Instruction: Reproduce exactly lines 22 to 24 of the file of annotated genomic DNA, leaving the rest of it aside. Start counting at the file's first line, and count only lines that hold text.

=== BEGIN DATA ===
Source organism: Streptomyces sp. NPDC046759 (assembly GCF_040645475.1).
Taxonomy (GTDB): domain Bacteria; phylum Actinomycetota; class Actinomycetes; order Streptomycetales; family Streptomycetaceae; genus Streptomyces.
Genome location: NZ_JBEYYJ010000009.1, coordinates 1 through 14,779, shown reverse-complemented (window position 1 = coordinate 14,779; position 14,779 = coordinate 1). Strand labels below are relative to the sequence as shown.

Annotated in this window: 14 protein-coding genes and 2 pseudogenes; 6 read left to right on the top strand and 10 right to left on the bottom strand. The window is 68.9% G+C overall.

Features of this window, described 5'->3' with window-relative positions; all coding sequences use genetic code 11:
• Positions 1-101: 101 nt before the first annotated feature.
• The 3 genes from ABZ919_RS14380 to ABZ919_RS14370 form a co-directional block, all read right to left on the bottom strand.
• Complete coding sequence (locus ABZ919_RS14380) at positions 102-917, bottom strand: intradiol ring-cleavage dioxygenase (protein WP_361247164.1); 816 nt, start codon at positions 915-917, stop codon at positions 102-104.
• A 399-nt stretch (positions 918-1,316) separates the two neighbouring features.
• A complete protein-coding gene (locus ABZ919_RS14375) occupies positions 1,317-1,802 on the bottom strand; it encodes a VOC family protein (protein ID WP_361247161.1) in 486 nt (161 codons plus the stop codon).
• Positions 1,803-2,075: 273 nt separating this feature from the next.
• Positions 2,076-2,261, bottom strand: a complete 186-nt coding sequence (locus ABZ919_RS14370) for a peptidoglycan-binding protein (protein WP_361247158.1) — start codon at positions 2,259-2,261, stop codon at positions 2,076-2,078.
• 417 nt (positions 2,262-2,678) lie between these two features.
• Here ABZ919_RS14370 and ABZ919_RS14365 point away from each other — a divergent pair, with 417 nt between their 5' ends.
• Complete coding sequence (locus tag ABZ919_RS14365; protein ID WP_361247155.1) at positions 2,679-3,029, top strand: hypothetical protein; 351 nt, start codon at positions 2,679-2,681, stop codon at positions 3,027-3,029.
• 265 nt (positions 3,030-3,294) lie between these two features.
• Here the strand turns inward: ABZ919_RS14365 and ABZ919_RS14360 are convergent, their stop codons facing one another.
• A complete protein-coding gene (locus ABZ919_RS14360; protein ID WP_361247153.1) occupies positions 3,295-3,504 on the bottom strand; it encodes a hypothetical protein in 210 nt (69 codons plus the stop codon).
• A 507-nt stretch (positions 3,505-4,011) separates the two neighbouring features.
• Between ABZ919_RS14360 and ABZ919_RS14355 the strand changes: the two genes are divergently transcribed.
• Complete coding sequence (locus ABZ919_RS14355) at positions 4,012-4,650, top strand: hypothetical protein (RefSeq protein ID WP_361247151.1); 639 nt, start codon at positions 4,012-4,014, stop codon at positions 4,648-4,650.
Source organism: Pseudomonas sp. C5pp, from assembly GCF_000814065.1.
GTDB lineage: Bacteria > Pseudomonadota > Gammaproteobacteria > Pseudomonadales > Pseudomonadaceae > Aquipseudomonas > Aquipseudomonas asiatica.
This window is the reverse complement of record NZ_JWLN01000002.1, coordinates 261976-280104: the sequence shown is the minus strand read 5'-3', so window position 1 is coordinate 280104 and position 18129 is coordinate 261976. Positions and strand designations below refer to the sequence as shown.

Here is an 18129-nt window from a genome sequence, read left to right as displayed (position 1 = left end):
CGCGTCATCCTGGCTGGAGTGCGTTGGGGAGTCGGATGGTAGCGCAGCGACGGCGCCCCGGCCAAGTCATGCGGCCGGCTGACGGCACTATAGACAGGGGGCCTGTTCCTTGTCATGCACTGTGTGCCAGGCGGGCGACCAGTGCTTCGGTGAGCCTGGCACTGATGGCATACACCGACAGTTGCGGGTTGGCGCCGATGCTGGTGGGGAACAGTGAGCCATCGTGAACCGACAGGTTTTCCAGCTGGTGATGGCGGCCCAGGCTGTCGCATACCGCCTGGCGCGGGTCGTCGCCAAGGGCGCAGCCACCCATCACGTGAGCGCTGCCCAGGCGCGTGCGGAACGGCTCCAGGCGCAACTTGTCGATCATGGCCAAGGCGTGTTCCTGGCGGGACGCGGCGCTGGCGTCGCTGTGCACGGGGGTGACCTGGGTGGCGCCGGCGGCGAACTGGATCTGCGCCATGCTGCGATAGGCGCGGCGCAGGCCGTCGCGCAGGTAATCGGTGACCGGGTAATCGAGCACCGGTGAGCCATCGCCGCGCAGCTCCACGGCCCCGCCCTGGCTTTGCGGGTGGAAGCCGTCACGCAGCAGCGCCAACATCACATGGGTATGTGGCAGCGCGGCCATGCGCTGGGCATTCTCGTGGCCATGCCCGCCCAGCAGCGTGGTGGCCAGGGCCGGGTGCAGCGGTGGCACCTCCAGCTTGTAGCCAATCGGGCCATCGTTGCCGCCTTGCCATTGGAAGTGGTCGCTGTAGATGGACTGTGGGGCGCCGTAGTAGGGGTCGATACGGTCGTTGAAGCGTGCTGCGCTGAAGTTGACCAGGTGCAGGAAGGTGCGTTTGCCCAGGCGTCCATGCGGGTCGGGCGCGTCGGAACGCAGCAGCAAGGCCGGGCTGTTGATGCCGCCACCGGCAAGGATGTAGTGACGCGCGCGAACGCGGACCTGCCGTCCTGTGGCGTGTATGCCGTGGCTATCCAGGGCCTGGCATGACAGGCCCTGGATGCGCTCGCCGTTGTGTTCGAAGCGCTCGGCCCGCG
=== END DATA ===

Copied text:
Source organism: Pseudomonas sp. C5pp, from assembly GCF_000814065.1.
GTDB lineage: Bacteria > Pseudomonadota > Gammaproteobacteria > Pseudomonadales > Pseudomonadaceae > Aquipseudomonas > Aquipseudomonas asiatica.
This window is the reverse complement of record NZ_JWLN01000002.1, coordinates 261976-280104: the sequence shown is the minus strand read 5'-3', so window position 1 is coordinate 280104 and position 18129 is coordinate 261976. Positions and strand designations below refer to the sequence as shown.